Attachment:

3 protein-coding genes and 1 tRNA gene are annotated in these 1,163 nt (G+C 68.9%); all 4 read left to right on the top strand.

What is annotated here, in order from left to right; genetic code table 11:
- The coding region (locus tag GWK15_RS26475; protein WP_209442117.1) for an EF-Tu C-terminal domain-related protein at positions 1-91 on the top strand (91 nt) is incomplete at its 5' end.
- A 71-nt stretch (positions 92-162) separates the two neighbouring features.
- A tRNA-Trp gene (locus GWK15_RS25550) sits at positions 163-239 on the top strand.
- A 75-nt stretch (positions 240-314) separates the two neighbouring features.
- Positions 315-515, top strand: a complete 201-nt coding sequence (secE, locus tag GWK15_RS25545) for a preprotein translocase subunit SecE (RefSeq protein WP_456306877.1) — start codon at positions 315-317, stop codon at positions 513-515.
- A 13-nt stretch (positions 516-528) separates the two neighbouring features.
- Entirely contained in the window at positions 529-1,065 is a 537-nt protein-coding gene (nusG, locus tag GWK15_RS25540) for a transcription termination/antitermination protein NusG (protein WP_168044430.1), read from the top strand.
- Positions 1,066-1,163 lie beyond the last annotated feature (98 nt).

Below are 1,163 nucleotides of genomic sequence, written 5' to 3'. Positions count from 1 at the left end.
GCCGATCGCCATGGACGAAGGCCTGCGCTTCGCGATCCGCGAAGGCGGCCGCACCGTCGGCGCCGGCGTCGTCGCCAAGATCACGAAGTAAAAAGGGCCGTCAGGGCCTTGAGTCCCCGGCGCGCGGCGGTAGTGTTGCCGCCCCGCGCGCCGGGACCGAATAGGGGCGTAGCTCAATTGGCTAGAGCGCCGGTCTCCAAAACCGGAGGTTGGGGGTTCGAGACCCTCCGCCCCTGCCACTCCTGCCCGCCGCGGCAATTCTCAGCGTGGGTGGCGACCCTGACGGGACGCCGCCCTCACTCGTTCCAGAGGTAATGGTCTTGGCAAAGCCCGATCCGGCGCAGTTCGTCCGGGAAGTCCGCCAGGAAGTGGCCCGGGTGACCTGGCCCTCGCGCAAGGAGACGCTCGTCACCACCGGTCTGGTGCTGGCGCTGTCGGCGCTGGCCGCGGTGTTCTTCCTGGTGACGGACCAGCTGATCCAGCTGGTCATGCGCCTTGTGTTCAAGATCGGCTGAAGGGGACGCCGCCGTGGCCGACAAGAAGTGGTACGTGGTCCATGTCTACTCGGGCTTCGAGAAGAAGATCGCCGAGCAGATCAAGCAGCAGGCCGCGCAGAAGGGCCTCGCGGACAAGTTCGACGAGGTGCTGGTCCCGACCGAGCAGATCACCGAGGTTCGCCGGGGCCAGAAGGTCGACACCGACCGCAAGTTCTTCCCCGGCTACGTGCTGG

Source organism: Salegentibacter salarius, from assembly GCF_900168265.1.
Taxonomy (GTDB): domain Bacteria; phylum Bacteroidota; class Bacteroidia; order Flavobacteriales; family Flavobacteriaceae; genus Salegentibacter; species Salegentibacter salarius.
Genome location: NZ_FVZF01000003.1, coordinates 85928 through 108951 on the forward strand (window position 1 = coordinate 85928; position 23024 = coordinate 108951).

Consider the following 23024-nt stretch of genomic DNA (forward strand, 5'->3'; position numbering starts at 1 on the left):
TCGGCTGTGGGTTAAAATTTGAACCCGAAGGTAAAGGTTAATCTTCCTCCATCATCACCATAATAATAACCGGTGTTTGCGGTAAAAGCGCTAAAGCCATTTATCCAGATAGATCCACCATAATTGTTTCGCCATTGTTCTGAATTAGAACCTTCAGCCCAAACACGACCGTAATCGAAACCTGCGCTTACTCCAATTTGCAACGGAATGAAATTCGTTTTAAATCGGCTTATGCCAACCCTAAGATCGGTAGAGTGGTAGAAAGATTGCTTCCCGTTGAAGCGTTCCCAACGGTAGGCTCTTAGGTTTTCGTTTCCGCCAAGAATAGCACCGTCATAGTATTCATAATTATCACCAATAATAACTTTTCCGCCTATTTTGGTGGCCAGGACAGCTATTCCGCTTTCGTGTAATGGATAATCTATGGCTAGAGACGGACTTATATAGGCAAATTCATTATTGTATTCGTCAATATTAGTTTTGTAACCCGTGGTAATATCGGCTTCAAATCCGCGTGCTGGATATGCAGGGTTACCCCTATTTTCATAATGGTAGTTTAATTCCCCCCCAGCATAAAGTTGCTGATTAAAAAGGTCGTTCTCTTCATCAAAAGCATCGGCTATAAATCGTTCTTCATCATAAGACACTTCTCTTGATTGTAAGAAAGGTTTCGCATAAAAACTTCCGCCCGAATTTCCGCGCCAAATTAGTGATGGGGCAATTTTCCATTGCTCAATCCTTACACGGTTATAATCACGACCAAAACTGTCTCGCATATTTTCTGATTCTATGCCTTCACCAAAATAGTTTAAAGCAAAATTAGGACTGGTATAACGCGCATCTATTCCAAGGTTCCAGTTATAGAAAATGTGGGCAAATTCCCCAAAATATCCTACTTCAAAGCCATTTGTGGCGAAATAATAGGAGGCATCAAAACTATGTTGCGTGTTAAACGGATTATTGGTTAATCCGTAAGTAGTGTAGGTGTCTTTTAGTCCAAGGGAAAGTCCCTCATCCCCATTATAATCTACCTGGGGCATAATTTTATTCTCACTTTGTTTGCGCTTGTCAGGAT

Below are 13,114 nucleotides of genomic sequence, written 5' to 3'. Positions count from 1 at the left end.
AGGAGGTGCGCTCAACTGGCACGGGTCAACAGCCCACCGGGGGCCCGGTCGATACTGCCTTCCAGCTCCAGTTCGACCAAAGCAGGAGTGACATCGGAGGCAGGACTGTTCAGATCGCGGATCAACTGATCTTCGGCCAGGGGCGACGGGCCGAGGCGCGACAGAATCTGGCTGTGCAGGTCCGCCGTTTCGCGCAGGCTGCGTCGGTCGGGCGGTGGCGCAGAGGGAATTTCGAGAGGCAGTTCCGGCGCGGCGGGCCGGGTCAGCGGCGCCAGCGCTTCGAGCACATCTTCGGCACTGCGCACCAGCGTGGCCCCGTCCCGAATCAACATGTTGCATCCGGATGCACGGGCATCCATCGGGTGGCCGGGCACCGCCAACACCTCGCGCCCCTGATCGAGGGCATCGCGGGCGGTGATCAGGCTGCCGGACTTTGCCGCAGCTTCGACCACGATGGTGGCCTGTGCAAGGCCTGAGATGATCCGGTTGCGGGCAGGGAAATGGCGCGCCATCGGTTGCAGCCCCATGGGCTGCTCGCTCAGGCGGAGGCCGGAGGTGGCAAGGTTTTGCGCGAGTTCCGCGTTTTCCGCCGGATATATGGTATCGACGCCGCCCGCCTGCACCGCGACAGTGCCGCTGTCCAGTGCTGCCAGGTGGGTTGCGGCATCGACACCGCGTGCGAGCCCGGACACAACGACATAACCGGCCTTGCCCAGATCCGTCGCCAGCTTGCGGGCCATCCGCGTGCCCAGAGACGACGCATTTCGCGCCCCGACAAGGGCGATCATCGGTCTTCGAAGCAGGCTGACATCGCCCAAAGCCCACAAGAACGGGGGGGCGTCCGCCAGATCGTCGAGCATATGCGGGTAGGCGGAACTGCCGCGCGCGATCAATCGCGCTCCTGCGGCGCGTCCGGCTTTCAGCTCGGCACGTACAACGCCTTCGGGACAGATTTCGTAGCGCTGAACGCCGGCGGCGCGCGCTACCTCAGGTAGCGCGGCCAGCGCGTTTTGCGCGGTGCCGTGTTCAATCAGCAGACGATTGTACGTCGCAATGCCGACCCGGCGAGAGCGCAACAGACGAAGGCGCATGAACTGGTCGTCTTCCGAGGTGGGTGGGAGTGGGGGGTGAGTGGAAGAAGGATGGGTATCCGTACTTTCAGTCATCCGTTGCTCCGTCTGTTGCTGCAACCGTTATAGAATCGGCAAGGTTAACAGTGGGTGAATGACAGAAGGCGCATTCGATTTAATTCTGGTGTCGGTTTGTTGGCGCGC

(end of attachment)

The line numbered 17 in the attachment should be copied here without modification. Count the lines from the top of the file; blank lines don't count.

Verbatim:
TCGGCTGTGGGTTAAAATTTGAACCCGAAGGTAAAGGTTAATCTTCCTCCATCATCACCATAATAATAACCGGTGTTTGCGGTAAAAGCGCTAAAGCCATTTATCCAGATAGATCCACCATAATTGTTTCGCCATTGTTCTGAATTAGAACCTTCAGCCCAAACACGACCGTAATCGAAACCTGCGCTTACTCCAATTTGCAACGGAATGAAATTCGTTTTAAATCGGCTTATGCCAACCCTAAGATCGGTAGAGTGGTAGAAAGATTGCTTCCCGTTGAAGCGTTCCCAACGGTAGGCTCTTAGGTTTTCGTTTCCGCCAAGAATAGCACCGTCATAGTATTCATAATTATCACCAATAATAACTTTTCCGCCTATTTTGGTGGCCAGGACAGCTATTCCGCTTTCGTGTAATGGATAATCTATGGCTAGAGACGGACTTATATAGGCAAATTCATTATTGTATTCGTCAATATTAGTTTTGTAACCCGTGGTAATATCGGCTTCAAATCCGCGTGCTGGATATGCAGGGTTACCCCTATTTTCATAATGGTAGTTTAATTCCCCCCCAGCATAAAGTTGCTGATTAAAAAGGTCGTTCTCTTCATCAAAAGCATCGGCTATAAATCGTTCTTCATCATAAGACACTTCTCTTGATTGTAAGAAAGGTTTCGCATAAAAACTTCCGCCCGAATTTCCGCGCCAAATTAGTGATGGGGCAATTTTCCATTGCTCAATCCTTACACGGTTATAATCACGACCAAAACTGTCTCGCATATTTTCTGATTCTATGCCTTCACCAAAATAGTTTAAAGCAAAATTAGGACTGGTATAACGCGCATCTATTCCAAGGTTCCAGTTATAGAAAATGTGGGCAAATTCCCCAAAATATCCTACTTCAAAGCCATTTGTGGCGAAATAATAGGAGGCATCAAAACTATGTTGCGTGTTAAACGGATTATTGGTTAATCCGTAAGTAGTGTAGGTGTCTTTTAGTCCAAGGGAAAGTCCCTCATCCCCATTATAATCTACCTGGGGCATAATTTTATTCTCACTTTGTTTGCGCTTGTCAGGAT